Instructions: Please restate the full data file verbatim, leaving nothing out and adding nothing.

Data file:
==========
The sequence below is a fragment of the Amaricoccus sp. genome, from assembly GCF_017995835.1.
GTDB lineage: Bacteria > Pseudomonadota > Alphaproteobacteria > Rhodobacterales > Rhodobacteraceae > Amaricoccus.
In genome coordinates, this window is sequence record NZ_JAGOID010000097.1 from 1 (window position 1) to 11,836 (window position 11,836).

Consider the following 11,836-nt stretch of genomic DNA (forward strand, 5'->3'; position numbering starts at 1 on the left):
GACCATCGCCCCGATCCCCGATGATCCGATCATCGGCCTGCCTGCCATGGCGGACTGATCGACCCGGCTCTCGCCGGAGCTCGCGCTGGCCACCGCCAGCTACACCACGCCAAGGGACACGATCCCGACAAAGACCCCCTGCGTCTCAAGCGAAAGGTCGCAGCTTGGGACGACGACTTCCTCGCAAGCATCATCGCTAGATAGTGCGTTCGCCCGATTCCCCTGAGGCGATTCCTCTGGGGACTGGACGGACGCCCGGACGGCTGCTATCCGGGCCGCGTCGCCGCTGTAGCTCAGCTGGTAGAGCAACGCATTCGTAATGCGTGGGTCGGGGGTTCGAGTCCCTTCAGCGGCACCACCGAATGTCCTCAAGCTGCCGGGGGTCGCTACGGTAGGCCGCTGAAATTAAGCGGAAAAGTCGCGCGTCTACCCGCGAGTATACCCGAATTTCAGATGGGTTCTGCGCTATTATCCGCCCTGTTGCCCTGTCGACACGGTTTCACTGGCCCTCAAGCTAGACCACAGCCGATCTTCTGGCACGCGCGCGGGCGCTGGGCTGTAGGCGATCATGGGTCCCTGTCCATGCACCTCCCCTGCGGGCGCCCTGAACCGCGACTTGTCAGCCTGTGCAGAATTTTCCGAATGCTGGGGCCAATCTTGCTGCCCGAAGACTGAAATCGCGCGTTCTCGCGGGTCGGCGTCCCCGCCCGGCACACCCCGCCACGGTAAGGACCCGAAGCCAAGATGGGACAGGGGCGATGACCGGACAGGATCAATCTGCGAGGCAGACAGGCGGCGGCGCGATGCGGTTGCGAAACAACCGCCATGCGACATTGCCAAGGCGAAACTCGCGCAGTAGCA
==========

The sequence below is a fragment of the Amaricoccus sp. genome, from assembly GCF_017995835.1.
GTDB lineage: Bacteria > Pseudomonadota > Alphaproteobacteria > Rhodobacterales > Rhodobacteraceae > Amaricoccus.
In genome coordinates, this window is sequence record NZ_JAGOID010000097.1 from 1 (window position 1) to 11,836 (window position 11,836).

Consider the following 11,836-nt stretch of genomic DNA (forward strand, 5'->3'; position numbering starts at 1 on the left):
GACCATCGCCCCGATCCCCGATGATCCGATCATCGGCCTGCCTGCCATGGCGGACTGATCGACCCGGCTCTCGCCGGAGCTCGCGCTGGCCACCGCCAGCTACACCACGCCAAGGGACACGATCCCGACAAAGACCCCCTGCGTCTCAAGCGAAAGGTCGCAGCTTGGGACGACGACTTCCTCGCAAGCATCATCGCTAGATAGTGCGTTCGCCCGATTCCCCTGAGGCGATTCCTCTGGGGACTGGACGGACGCCCGGACGGCTGCTATCCGGGCCGCGTCGCCGCTGTAGCTCAGCTGGTAGAGCAACGCATTCGTAATGCGTGGGTCGGGGGTTCGAGTCCCTTCAGCGGCACCACCGAATGTCCTCAAGCTGCCGGGGGTCGCTACGGTAGGCCGCTGAAATTAAGCGGAAAAGTCGCGCGTCTACCCGCGAGTATACCCGAATTTCAGATGGGTTCTGCGCTATTATCCGCCCTGTTGCCCTGTCGACACGGTTTCACTGGCCCTCAAGCTAGACCACAGCCGATCTTCTGGCACGCGCGCGGGCGCTGGGCTGTAGGCGATCATGGGTCCCTGTCCATGCACCTCCCCTGCGGGCGCCCTGAACCGCGACTTGTCAGCCTGTGCAGAATTTTCCGAATGCTGGGGCCAATCTTGCTGCCCGAAGACTGAAATCGCGCGTTCTCGCGGGTCGGCGTCCCCGCCCGGCACACCCCGCCACGGTAAGGACCCGAAGCCAAGATGGGACAGGGGCGATGACCGGACAGGATCAATCTGCGAGGCAGACAGGCGGCGGCGCGATGCGGTTGCGAAACAACCGCCATGCGACATTGCCAAGGCGAAACTCGCGCAGTAGCA